To Count It All Holy
To Count It All Holy is a theme that speaks to the reality of pain and despair while remaining in the light of the Holy Spirit. Throughout the Christian worldview, light can be seen as a metaphor for the almighty power of God, the protection of angels, or simply a joyful presence. The portraits use this form of light to offer a perspective on who a child of the Holy One is in the spiritual realm: surrounded by Light. The subjects chosen for each portrait offers glimpses of friends and family who have shown the artist such a light in difficult, dark times. Drawing inspiration from Michael Malm’s figurative paintings, the work boasts loose, bright strokes depicting a soft light behind each subject.
Using the human figure, my work explores the underlying themes of love and the pursuit of light while facing the darkness of fear and worldy expectations. The human form greatly inspires me as well as the choice of color and materials to evoke an idea or emotion. I try to combine all of these factors in order to aid my viewers in finding that cast of light.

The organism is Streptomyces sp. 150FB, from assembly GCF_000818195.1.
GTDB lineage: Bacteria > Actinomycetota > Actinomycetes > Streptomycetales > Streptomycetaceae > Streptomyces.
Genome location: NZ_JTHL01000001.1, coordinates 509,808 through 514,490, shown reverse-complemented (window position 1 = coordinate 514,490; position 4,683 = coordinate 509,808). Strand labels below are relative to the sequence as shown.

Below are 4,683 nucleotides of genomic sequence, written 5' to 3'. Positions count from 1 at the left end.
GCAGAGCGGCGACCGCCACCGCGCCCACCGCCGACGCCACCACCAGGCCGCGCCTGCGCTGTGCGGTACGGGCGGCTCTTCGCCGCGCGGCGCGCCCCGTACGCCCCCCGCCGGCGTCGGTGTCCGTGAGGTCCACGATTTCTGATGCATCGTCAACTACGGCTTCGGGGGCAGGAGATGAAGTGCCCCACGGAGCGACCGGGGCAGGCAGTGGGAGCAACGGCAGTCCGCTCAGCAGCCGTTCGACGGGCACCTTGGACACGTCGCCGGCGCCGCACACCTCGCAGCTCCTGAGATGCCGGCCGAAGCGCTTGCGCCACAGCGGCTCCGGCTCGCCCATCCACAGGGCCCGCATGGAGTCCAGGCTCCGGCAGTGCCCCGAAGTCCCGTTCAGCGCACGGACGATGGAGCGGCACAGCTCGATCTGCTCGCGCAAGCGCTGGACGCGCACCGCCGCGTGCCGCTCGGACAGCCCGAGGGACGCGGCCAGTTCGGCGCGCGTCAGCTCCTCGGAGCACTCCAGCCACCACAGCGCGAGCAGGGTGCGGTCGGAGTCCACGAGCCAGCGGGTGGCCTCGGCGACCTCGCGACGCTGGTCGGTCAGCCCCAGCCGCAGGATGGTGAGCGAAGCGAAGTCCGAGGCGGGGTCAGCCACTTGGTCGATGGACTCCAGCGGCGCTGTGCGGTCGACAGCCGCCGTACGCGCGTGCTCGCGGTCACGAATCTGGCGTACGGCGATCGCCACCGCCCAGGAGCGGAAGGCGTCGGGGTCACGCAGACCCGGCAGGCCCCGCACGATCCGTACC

Using circles as a forms to reflect the idea of “full circle endings,” the pieces signify a glorious work finally coming into completion as well as the realization that all suffering was of complete value. The circles are inspired by tellings of an old Jewish tradition: Rabbis of old would hear others speak of their life — whether it was a confession, a question, or an anger-fueled rant — and afterwards, they’d make a circle motion with their finger while saying “Kadosh, kadosh, kadosh,” the hebrew word for
“holy.” This is as if to say, “it’s all holy,” even the mistakes and grievances.
I have been fascinated with the sheer depth of emotion a work of art can carry. Much of my best work has come out of a state of being desperate for something more: to feel loved, to feel at peace, or to feel connected. My work is a way for me to connect and speak with the Divine rather than just to people. It is a form of worship and prayer and is a form of therapeutic process. Not only is art a practice of processing emotion for me, but more importantly I hope it leads the audience to the Sacred Presence in the midst of their own hardship as well.